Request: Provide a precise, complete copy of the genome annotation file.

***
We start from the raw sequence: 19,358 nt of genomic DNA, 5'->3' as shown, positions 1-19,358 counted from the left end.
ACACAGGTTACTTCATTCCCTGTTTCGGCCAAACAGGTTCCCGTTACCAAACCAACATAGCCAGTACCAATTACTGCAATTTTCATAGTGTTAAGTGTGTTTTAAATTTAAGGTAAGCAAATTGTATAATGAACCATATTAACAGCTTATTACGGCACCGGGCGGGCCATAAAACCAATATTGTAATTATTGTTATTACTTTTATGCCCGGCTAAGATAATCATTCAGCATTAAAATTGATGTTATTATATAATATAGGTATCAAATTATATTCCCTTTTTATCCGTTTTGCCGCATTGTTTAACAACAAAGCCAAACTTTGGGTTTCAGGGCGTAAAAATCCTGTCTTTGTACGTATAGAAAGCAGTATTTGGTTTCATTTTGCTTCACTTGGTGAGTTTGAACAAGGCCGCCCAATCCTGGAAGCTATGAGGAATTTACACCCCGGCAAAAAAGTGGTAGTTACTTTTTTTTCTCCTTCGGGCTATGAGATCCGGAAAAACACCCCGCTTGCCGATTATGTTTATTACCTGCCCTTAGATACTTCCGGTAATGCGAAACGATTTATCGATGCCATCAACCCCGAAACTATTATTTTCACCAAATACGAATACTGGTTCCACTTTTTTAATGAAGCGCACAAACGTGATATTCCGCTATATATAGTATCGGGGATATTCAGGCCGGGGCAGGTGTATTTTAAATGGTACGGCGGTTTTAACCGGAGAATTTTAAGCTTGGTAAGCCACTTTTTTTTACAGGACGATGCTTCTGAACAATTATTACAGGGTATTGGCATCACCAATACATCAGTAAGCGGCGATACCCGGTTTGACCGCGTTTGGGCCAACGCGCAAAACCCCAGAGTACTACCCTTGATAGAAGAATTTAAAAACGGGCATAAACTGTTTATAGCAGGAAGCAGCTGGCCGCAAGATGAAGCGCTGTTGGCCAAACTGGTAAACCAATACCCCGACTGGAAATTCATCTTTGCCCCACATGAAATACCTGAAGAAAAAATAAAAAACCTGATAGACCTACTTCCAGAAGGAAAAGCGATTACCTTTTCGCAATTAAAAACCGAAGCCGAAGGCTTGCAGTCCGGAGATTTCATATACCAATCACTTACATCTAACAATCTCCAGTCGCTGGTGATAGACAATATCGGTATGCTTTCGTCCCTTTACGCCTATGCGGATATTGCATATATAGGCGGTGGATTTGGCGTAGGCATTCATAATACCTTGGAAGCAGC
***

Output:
We start from the raw sequence: 19,358 nt of genomic DNA, 5'->3' as shown, positions 1-19,358 counted from the left end.
ACACAGGTTACTTCATTCCCTGTTTCGGCCAAACAGGTTCCCGTTACCAAACCAACATAGCCAGTACCAATTACTGCAATTTTCATAGTGTTAAGTGTGTTTTAAATTTAAGGTAAGCAAATTGTATAATGAACCATATTAACAGCTTATTACGGCACCGGGCGGGCCATAAAACCAATATTGTAATTATTGTTATTACTTTTATGCCCGGCTAAGATAATCATTCAGCATTAAAATTGATGTTATTATATAATATAGGTATCAAATTATATTCCCTTTTTATCCGTTTTGCCGCATTGTTTAACAACAAAGCCAAACTTTGGGTTTCAGGGCGTAAAAATCCTGTCTTTGTACGTATAGAAAGCAGTATTTGGTTTCATTTTGCTTCACTTGGTGAGTTTGAACAAGGCCGCCCAATCCTGGAAGCTATGAGGAATTTACACCCCGGCAAAAAAGTGGTAGTTACTTTTTTTTCTCCTTCGGGCTATGAGATCCGGAAAAACACCCCGCTTGCCGATTATGTTTATTACCTGCCCTTAGATACTTCCGGTAATGCGAAACGATTTATCGATGCCATCAACCCCGAAACTATTATTTTCACCAAATACGAATACTGGTTCCACTTTTTTAATGAAGCGCACAAACGTGATATTCCGCTATATATAGTATCGGGGATATTCAGGCCGGGGCAGGTGTATTTTAAATGGTACGGCGGTTTTAACCGGAGAATTTTAAGCTTGGTAAGCCACTTTTTTTTACAGGACGATGCTTCTGAACAATTATTACAGGGTATTGGCATCACCAATACATCAGTAAGCGGCGATACCCGGTTTGACCGCGTTTGGGCCAACGCGCAAAACCCCAGAGTACTACCCTTGATAGAAGAATTTAAAAACGGGCATAAACTGTTTATAGCAGGAAGCAGCTGGCCGCAAGATGAAGCGCTGTTGGCCAAACTGGTAAACCAATACCCCGACTGGAAATTCATCTTTGCCCCACATGAAATACCTGAAGAAAAAATAAAAAACCTGATAGACCTACTTCCAGAAGGAAAAGCGATTACCTTTTCGCAATTAAAAACCGAAGCCGAAGGCTTGCAGTCCGGAGATTTCATATACCAATCACTTACATCTAACAATCTCCAGTCGCTGGTGATAGACAATATCGGTATGCTTTCGTCCCTTTACGCCTATGCGGATATTGCATATATAGGCGGTGGATTTGGCGTAGGCATTCATAATACCTTGGAAGCAGC